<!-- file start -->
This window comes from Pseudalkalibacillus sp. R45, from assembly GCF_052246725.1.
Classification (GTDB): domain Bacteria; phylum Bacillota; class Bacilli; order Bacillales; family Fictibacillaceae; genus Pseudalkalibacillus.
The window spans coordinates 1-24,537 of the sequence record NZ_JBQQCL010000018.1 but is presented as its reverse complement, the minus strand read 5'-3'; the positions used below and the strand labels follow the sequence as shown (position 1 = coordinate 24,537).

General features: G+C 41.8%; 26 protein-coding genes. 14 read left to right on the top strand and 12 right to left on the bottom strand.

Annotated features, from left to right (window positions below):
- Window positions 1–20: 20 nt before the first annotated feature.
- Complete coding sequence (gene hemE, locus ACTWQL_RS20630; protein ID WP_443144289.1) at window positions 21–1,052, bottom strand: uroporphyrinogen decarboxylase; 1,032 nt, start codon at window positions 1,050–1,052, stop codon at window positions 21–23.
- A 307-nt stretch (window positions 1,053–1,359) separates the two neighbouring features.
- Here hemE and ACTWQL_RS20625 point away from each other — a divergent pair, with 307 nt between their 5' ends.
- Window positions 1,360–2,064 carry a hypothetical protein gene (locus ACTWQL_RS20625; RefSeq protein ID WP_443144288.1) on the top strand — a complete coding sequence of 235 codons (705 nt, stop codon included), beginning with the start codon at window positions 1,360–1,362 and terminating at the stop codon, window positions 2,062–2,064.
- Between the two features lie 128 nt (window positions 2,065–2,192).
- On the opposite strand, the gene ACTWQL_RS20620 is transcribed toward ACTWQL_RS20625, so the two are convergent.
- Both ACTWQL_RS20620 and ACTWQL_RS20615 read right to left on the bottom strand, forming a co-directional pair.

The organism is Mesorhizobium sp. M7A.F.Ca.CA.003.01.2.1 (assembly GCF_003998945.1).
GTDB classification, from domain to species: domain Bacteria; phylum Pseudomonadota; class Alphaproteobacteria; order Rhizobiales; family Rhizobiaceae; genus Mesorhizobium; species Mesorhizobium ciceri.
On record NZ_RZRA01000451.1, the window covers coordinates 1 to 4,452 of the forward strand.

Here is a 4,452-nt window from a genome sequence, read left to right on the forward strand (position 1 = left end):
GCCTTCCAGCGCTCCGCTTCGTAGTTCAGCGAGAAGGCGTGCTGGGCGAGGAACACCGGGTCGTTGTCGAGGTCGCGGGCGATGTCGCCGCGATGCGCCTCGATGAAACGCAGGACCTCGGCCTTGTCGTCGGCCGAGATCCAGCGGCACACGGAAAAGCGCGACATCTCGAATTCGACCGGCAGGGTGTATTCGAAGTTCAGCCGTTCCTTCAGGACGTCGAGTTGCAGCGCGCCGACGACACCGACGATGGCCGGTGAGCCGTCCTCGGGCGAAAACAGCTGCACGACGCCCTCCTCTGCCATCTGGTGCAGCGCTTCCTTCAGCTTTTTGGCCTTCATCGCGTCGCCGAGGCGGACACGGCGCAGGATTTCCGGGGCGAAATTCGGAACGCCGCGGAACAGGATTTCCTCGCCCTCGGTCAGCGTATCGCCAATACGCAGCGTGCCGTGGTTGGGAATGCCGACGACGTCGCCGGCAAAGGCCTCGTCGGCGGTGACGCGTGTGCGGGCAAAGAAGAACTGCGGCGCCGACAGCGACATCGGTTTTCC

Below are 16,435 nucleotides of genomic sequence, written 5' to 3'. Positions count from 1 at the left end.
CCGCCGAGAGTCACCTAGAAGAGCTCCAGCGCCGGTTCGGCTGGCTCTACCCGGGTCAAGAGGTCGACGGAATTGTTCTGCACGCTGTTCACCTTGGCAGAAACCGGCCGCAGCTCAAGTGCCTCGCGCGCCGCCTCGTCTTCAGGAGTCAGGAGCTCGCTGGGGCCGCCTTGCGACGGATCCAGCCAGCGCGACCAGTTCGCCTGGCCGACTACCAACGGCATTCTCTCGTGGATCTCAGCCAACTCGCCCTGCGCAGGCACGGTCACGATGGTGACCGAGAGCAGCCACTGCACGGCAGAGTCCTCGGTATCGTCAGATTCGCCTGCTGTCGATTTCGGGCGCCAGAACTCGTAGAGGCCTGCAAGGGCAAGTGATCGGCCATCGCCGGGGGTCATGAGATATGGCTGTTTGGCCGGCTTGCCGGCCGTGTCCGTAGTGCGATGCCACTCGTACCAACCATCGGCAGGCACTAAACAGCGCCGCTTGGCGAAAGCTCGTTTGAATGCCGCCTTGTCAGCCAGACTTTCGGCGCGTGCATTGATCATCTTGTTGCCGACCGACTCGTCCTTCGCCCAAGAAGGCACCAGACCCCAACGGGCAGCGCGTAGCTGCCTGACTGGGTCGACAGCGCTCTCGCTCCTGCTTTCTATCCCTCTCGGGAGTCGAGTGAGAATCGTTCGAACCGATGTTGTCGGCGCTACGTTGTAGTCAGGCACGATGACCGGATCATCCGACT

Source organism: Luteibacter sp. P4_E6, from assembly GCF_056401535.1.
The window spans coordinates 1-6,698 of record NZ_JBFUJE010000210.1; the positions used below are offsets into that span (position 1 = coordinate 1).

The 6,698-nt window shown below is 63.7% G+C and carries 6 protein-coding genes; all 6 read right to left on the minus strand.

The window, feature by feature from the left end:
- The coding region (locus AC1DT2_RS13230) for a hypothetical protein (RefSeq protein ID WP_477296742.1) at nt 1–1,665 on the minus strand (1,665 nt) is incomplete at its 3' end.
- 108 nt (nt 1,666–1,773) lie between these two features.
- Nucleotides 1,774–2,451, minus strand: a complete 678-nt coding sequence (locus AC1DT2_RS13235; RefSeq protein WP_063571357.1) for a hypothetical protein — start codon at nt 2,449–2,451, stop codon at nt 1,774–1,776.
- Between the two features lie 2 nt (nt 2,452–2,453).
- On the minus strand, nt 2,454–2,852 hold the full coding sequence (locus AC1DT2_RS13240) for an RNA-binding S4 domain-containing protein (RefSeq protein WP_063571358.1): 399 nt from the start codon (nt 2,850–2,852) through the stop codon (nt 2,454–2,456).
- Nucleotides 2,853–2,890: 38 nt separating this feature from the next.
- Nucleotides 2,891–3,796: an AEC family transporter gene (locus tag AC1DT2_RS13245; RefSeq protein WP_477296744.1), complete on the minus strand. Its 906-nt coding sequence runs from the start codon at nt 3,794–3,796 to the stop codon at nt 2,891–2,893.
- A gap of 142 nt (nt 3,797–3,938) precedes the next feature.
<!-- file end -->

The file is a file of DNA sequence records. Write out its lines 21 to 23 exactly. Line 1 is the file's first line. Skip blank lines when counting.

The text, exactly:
Source organism: Luteibacter sp. P4_E6, from assembly GCF_056401535.1.
The window spans coordinates 1-6,698 of record NZ_JBFUJE010000210.1; the positions used below are offsets into that span (position 1 = coordinate 1).

The 6,698-nt window shown below is 63.7% G+C and carries 6 protein-coding genes; all 6 read right to left on the minus strand.